Reduction in weight gain in sheep , hen , broiler chicks  and rabbits  treated with cassava or cyanide have been reported in a concentration-dependent manner. Avais et al.  also reported an insignificant effect of cyanide on feed intake in cyanide-treated rats. However, the high nutritional value of cassava has been reported, having 112 calories per 100 gram compared to sweet potatoes and beets having 76 calories per 100 grams and 44 calories per 100 grams respectively . Its ability to provide high calories has made it an important crop for developing countries. Consumption of high calories diet has been associated with weight gain and obesity. For instance, dietary energy density was associated with higher body mass index, waist circumference, elevated fasting insulin, metabolic syndrome in U.S. adults . Normal-weight persons have also been shown to have diets with a lower energy density than obese persons . The increase in weight gain by CD in the present study could thus be partly associated to its high calories as previously reported. While the discrepancy in our observation of high weight gain and the reduction in weight gain reported by others [33, 35, 36] cannot be convincingly justified at the moment, we speculate that the dosage of the cassava administered, species of animals, the geographical effect on different cassava samples and processing methods could be culpable.
Consumption of foods with low energy density (kcal/g) has been said to reduce energy intake and has been recommended for weight management. For instance, men and women with low-energy-dense diet had a lower energy intake (approximately 425 and 275 kcal/d less) than did those with a high-energy-dense diet, even though they consumed more food (approximately 400 and 300 g/d more, respectively). Moreover, persons with high fruits and vegetable intake had the lowest energy density values and the lowest obesity prevalence . In this study, we investigated if supplementation of CD with anti-oxidants having negligible energy density will increase feed consumption and also reduce the bodyweight of rats as noted in humans by Ledikwe et al.  and Mendoza et al. . We observed an increase in body weights of rats that received melatonin and vitamin C supplements in addition to CD throughout the experimental period. We also found that the feed intake was higher in rats that received cassava but lower or unchanged in rats that received melatonin and/or vitamin C with(out) cassava at weeks 1 and 4. Contrarily, the feed intake was higher in rats that received melatonin and vitamin C supplements in addition to cassava at week 2, and also higher in all groups (except in those that received 40% CD) at week 3. Thus, our study suggests that the effect of energy density on weight gain and feed consumption are time-dependent.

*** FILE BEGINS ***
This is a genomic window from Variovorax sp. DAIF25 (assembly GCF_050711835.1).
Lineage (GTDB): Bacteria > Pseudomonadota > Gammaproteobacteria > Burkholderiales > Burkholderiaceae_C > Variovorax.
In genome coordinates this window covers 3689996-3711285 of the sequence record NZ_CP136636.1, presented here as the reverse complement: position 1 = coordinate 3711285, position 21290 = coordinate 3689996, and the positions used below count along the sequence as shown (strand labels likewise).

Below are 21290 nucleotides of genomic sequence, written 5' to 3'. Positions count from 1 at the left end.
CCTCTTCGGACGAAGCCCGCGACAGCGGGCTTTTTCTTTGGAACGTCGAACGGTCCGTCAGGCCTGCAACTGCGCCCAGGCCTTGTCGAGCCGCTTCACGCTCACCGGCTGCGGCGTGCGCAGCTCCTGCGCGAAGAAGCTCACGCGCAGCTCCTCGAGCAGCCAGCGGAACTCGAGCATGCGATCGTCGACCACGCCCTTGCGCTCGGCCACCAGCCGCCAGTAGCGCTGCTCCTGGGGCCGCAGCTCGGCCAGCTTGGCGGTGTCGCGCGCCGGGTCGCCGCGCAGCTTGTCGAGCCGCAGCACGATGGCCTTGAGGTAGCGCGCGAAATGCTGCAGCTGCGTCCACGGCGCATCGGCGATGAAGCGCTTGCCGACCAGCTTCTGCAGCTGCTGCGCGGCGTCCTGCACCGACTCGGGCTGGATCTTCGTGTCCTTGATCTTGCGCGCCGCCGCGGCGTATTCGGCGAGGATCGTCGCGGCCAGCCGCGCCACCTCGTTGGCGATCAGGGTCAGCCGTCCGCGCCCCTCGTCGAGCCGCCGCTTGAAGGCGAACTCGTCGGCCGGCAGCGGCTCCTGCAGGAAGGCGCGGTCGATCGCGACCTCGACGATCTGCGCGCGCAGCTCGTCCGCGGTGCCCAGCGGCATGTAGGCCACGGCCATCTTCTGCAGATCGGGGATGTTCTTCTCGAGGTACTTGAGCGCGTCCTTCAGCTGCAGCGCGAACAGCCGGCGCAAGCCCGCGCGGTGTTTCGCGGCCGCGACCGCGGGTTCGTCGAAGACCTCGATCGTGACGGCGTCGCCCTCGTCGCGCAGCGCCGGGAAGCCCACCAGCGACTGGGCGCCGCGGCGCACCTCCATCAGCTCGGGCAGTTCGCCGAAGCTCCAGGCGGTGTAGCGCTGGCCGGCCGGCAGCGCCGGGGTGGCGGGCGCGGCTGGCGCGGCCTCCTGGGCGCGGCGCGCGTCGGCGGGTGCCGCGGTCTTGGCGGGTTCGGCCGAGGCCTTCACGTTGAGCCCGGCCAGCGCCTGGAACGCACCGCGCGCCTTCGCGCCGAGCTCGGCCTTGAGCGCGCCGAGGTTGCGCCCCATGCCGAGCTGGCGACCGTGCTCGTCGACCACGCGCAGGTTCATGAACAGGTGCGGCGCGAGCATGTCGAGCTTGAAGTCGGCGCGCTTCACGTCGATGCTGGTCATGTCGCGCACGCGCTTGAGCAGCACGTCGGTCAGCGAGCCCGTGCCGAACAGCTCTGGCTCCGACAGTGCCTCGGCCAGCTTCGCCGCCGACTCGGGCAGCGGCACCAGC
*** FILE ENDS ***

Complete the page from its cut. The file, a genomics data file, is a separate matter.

Is the cassava-induced increase in body weight related to alteration in thyroid functions? It has been reported that cyanide causes a reduction in the growth rate of hens by inhibiting intra-thyroidal stimulating hormone and thereby causing a reduction in thyroxine level which is necessary for growth . In a Mozambique rural population affected by spastic paraparesis, the anti-thyroid effect of thiocyanate from cassava-derived cyanide exposure manifested as decrease in serum T4 but increase in serum T3, T3/T4 ratio and TSH . Thiocyanate also inhibited sodium-iodide symporter, thus reducing the transport of iodine from circulation into thyroid follicular cells which will impair thyroid hormone synthesis . In weaned mice, thiocyanate decreased thyroid T3, T4 and iodine contents but increased plasma TSH with corresponding hyperthrophy of the thyroid gland, all of which followed recovery after thiocyanate withdrawal . Fresh cassava root-induced elevation of serum thiocyanate was accompanied with no change in thyroid gland size, and thus no goiter . However, our own study disagrees with these previous studies and showed hyperthyroid effect of CD, as we noticed increase in the plasma T3 and T4 without any corresponding change in the TSH. Our study partly agrees with that of Adeniyi et al.  that also noticed cyanide-induced hyperthyroidism, but slightly disagrees with their study as our own hyperthyroidism is independent on thyrotropin like theirs. Adeniyi et al.  treated male Wistar rats with hexacyanoferrate III solution for 56 days and reported significant increase in the levels of thyroid hormones (T3 and T4) but reduction in TSH, while the thyroid gland showed marked epithelial hyperplasia with cellular degeneration and scanty cytoplasm. We therefore speculate that the increase in weight gain elicited by CD in our study is related to hyperthyroidism-induced increase in feed intake in the rats.